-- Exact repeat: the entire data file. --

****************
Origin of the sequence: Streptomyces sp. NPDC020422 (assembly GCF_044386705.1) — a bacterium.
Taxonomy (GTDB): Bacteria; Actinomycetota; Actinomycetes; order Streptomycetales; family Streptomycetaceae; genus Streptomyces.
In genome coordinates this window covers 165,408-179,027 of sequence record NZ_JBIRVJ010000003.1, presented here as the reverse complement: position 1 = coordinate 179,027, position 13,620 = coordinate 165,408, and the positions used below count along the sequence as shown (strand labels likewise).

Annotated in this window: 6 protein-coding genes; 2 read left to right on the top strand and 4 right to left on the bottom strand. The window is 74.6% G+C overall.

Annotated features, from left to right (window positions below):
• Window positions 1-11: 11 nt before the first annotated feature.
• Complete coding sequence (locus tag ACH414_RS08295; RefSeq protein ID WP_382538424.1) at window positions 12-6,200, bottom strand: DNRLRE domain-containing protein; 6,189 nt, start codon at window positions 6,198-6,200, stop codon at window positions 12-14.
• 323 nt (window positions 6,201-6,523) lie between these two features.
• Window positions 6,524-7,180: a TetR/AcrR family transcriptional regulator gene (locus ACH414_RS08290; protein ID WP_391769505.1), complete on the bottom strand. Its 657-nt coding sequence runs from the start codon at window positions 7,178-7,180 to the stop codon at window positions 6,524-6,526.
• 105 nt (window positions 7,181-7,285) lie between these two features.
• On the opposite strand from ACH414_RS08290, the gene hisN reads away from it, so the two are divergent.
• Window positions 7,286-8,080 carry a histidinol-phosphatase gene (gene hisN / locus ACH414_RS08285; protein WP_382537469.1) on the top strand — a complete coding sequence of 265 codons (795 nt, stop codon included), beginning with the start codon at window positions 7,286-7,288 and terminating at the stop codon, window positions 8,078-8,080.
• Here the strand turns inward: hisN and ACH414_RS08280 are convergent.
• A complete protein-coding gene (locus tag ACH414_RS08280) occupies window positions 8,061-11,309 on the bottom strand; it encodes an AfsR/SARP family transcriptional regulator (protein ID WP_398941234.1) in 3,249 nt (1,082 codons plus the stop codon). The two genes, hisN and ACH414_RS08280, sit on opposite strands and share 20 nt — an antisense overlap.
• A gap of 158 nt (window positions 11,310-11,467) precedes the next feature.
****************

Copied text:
Origin of the sequence: Streptomyces sp. NPDC020422 (assembly GCF_044386705.1) — a bacterium.
Taxonomy (GTDB): Bacteria; Actinomycetota; Actinomycetes; order Streptomycetales; family Streptomycetaceae; genus Streptomyces.
In genome coordinates this window covers 165,408-179,027 of sequence record NZ_JBIRVJ010000003.1, presented here as the reverse complement: position 1 = coordinate 179,027, position 13,620 = coordinate 165,408, and the positions used below count along the sequence as shown (strand labels likewise).

Annotated in this window: 6 protein-coding genes; 2 read left to right on the top strand and 4 right to left on the bottom strand. The window is 74.6% G+C overall.

Annotated features, from left to right (window positions below):
• Window positions 1-11: 11 nt before the first annotated feature.
• Complete coding sequence (locus tag ACH414_RS08295; RefSeq protein ID WP_382538424.1) at window positions 12-6,200, bottom strand: DNRLRE domain-containing protein; 6,189 nt, start codon at window positions 6,198-6,200, stop codon at window positions 12-14.
• 323 nt (window positions 6,201-6,523) lie between these two features.
• Window positions 6,524-7,180: a TetR/AcrR family transcriptional regulator gene (locus ACH414_RS08290; protein ID WP_391769505.1), complete on the bottom strand. Its 657-nt coding sequence runs from the start codon at window positions 7,178-7,180 to the stop codon at window positions 6,524-6,526.
• 105 nt (window positions 7,181-7,285) lie between these two features.
• On the opposite strand from ACH414_RS08290, the gene hisN reads away from it, so the two are divergent.
• Window positions 7,286-8,080 carry a histidinol-phosphatase gene (gene hisN / locus ACH414_RS08285; protein WP_382537469.1) on the top strand — a complete coding sequence of 265 codons (795 nt, stop codon included), beginning with the start codon at window positions 7,286-7,288 and terminating at the stop codon, window positions 8,078-8,080.
• Here the strand turns inward: hisN and ACH414_RS08280 are convergent.
• A complete protein-coding gene (locus tag ACH414_RS08280) occupies window positions 8,061-11,309 on the bottom strand; it encodes an AfsR/SARP family transcriptional regulator (protein ID WP_398941234.1) in 3,249 nt (1,082 codons plus the stop codon). The two genes, hisN and ACH414_RS08280, sit on opposite strands and share 20 nt — an antisense overlap.
• A gap of 158 nt (window positions 11,310-11,467) precedes the next feature.